Don't put the binoculars away just yet. Winter heralds an epic wildlife spectacle – the arrival of thousands of wintering birds from the Arctic.
Autumn and winter can be a bird watching frenzy, whether you're witnessing the unforgettable aerial display of a starling roost or greeting the mass arrival of birds from colder climes. There's so much to see, so pack a hot flask, brave the cold and let nature dazzle you.
Watching a starling murmuration is one of the most awe-inspiring wildlife spectacles you'll ever see. Every evening from November to March thousands of starlings perform a spectacular aerial dance, writhing and contorting through the sky like a dark phantom.
It can last several minutes then as suddenly it started, the entire flock drains away. There is no concrete explanation for why they do this: some experts say it is to distract predators, others say it is a way of communicating the location of food to other birds. The Somerset Levels, Brighton Pier and Gretna Green are reliable starling roost locations.
We're all going on a summer holiday… to Britain's mudflats? That's right, our waterways and estuaries in winter are like the Costa Del Sol for swans visiting from Siberia. Bewick's swans are powerful despite their dumpy-looking small size, and you'll hear their distinctive call trumpeting over the wetlands of Britain's eastern coastal nature reserves.
Whoopers are our largest wintering swan, quite similar in appearance to our native mute but slimmer and with yellow bills. Their deep, honking call is reminiscent of a vuvuzela.
They may not be a visitor from foreign frozen climes, but our native tawny owl likes to make the most of the long winter nights. Try going on an owl prowl after dark and listen out for that telltale toowhit-toowoo, which is either a male calling to a female or a male calling to another male, marking territory boundaries.
Tawnies are our commonest species of owl and can be found all over Britain, but we recommend a good night walk in Kielder Water and Forest Park in Northumberland, which has over 200 tawny nesting boxes as well as two-thirds of England's red squirrels.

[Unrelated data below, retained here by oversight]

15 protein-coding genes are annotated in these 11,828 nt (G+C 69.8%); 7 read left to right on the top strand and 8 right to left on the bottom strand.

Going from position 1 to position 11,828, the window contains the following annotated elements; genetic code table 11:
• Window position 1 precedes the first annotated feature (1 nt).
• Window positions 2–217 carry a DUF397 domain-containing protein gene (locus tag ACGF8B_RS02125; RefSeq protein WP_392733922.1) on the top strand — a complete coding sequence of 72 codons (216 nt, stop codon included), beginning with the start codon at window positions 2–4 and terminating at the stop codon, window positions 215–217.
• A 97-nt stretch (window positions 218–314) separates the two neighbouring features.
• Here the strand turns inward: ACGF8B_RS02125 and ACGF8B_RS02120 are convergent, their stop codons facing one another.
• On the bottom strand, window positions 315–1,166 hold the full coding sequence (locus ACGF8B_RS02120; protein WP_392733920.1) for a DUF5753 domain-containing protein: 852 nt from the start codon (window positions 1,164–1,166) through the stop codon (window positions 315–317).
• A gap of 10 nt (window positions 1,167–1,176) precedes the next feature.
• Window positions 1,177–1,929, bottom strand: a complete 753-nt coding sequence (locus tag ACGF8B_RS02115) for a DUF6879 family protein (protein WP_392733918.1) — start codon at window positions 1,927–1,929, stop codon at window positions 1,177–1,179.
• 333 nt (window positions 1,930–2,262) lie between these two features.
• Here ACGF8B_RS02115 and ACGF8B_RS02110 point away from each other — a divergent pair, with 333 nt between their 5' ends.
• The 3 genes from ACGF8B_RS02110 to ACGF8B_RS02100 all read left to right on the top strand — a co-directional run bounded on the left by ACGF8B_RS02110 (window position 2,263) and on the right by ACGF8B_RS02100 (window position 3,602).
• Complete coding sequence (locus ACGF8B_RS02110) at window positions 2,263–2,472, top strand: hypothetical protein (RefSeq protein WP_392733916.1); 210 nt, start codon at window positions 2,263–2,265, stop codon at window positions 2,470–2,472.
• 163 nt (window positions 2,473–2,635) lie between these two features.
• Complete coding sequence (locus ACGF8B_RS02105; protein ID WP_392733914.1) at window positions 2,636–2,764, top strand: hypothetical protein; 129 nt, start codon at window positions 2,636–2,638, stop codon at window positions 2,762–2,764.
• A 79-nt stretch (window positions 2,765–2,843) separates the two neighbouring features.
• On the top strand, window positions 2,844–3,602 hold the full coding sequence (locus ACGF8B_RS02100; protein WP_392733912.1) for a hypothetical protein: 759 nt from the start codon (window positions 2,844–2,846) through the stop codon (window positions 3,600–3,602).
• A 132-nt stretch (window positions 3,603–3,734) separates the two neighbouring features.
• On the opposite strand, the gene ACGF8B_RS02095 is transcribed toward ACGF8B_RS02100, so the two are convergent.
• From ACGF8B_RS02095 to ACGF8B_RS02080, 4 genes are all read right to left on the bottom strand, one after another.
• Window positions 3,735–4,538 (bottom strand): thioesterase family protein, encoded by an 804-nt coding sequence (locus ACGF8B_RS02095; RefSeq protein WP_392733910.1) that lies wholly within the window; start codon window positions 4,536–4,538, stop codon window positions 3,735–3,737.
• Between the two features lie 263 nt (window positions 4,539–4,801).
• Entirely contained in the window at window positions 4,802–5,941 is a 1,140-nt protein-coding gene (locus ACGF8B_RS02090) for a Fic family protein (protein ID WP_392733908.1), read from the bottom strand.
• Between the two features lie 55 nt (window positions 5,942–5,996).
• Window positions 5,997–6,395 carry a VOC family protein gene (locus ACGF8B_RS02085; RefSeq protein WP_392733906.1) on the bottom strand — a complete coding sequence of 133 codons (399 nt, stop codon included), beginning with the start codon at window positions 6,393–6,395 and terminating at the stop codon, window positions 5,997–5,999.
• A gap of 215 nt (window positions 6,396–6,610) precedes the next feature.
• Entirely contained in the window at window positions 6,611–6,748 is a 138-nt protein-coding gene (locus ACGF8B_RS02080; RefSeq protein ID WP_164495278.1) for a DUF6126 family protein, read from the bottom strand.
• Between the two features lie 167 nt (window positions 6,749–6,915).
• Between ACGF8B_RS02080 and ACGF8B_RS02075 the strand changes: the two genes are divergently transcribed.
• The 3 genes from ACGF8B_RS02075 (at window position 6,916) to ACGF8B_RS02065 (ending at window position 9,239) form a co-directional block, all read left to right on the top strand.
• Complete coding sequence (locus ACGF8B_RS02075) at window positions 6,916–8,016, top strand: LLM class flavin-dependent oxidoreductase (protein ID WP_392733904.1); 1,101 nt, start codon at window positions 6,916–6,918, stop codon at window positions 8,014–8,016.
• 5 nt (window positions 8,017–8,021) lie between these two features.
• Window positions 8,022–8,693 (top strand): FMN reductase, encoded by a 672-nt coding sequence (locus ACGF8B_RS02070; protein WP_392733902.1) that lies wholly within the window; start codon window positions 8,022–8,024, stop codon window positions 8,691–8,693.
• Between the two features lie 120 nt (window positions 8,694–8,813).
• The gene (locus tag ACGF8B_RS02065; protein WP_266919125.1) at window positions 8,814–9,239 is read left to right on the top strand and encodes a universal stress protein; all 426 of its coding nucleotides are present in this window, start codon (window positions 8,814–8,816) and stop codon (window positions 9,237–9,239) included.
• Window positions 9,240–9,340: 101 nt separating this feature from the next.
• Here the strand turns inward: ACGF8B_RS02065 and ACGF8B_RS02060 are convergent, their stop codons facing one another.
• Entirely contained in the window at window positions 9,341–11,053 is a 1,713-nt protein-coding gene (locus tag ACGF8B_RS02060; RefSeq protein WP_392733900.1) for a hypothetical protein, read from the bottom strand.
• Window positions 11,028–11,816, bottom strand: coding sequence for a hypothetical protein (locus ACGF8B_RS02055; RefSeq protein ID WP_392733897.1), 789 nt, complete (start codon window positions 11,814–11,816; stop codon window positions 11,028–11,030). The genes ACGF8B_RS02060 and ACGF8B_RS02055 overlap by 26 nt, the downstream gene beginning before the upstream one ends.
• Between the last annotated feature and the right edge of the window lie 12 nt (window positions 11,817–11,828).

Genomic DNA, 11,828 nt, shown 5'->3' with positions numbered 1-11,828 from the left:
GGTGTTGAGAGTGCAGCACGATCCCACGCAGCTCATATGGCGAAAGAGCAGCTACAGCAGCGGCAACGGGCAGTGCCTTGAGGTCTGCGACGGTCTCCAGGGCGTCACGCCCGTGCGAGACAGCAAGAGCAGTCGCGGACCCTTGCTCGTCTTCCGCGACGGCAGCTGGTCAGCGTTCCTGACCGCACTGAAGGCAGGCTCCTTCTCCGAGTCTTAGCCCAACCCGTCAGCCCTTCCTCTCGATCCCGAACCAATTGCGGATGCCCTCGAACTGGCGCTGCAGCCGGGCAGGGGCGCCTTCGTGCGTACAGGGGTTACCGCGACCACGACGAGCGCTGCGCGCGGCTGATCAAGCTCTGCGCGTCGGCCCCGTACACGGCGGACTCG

Like the wintering swans from Siberia, Arctic geese like to escape the nippy conditions of Svalbard and bask in Britain's comparatively tropic climes, gorging on our mudflats and salt marshes before their 2,000 mile journey back north in spring.
Barnacle geese are so named because Medieval people believed they grew out of barnacles on trees. Pale-bellied brent geese are named after their guttural call and pink-footed geese do indeed have pink feet and legs. You'll find them in high numbers around the estuaries of Norfolk, Northumberland and Fife.
It's not just wildfowl that seek refuge here in winter – we get high numbers of thrushes, too, particularly redwings and fieldfares. They come from Iceland, Russia and Scandinavia and love nothing more than a good forage on the outskirts of woodland and hedgerows, seeking hawthorn and rowan berries.
Redwings are song thrush sized and have a pale stripe above the eye and orangey-red patches under the wings, while fieldfares have a spotted breast and an ash-grey head and back. Try encouraging them into your garden this winter with some windfall fruit or by planting a native hedgerow.
Words: Abigail Whyte
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